One of the most intimate stops on Pope Francis’ cross-Canadian reconciliation tour saw him visiting a local church called Sacred Heart that serves Indigenous communities in Edmonton. A few hundred people were able to join the Pope inside for prayer and conversations, the vast majority of which with the exception of a few dozen media personnel and the Pope’s entourage, were residential school survivors or descendants of people who were in the system.
I was able to speak with a number of people including the associate pastor of the church, Indigenous leaders, and even people standing outside the secured perimeter established around the church to discuss the impact of the Pope’s arrival, whether they believed it would make a real difference in the healing process, and whether meaningful action to address current Indigenous challenges, like access to clean drinking water, would mean more than an apology entirely focused on the past.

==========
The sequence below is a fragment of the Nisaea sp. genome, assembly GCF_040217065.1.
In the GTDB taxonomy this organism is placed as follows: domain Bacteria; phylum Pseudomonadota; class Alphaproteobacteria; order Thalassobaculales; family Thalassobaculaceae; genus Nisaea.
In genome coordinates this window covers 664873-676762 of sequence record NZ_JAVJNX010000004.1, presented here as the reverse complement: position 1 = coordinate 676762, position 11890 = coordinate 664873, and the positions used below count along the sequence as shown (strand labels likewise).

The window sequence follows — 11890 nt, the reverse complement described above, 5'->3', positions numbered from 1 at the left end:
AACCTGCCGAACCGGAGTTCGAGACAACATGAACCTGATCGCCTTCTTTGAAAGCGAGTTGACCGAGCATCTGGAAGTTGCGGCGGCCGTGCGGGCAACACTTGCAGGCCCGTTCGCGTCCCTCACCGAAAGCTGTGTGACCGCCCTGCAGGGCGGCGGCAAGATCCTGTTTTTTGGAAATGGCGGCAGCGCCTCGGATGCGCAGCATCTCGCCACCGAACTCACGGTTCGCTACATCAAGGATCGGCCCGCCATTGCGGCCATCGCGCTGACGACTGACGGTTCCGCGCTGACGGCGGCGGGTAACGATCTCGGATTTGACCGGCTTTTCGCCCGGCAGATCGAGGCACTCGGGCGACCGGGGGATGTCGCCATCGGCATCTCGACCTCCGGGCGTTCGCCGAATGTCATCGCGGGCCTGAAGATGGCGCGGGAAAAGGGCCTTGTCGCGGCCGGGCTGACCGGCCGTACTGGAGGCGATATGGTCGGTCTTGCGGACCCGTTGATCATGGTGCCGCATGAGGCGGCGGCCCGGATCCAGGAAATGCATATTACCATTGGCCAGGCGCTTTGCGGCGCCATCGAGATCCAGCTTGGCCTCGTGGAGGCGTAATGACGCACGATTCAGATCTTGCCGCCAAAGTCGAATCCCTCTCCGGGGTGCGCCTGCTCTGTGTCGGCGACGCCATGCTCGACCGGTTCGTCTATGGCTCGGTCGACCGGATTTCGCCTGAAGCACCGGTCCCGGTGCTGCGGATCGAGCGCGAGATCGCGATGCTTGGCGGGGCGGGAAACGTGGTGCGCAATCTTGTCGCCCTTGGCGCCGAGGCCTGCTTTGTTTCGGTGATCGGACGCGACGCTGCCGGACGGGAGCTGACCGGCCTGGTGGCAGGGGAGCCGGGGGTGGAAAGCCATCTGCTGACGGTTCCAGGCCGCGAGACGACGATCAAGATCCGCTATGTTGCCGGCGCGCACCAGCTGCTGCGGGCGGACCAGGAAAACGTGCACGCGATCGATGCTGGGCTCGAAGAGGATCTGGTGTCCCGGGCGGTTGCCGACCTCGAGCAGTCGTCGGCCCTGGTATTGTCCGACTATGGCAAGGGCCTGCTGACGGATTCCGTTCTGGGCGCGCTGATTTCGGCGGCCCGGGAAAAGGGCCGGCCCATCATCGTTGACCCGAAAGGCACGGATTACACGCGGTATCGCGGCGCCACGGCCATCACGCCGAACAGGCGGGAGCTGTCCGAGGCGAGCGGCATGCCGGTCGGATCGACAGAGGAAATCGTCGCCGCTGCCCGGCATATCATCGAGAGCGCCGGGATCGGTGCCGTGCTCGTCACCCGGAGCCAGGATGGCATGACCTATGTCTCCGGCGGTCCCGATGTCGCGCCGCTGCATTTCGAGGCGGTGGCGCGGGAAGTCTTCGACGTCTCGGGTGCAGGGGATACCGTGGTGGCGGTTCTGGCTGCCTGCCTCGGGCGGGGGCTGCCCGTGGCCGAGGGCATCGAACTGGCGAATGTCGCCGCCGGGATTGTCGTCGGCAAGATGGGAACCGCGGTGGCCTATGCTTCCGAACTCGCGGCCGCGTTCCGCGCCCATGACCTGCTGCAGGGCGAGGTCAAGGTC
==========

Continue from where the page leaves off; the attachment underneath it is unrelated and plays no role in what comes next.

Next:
Last week, I visited Sacred Heart Church before Pope Francis’ arrival before making my way to another Catholic church in town to speak with Fr. Cristino Bouvette, a priest with Indigenous roots, who is serving in an instrumental role in organizing the papal visit. We discussed some of the challenges being faced as the Church attempts to make amends and reconnect with Indigenous communities across Canada, challenges which Pope Francis also worked to remedy during his stay.
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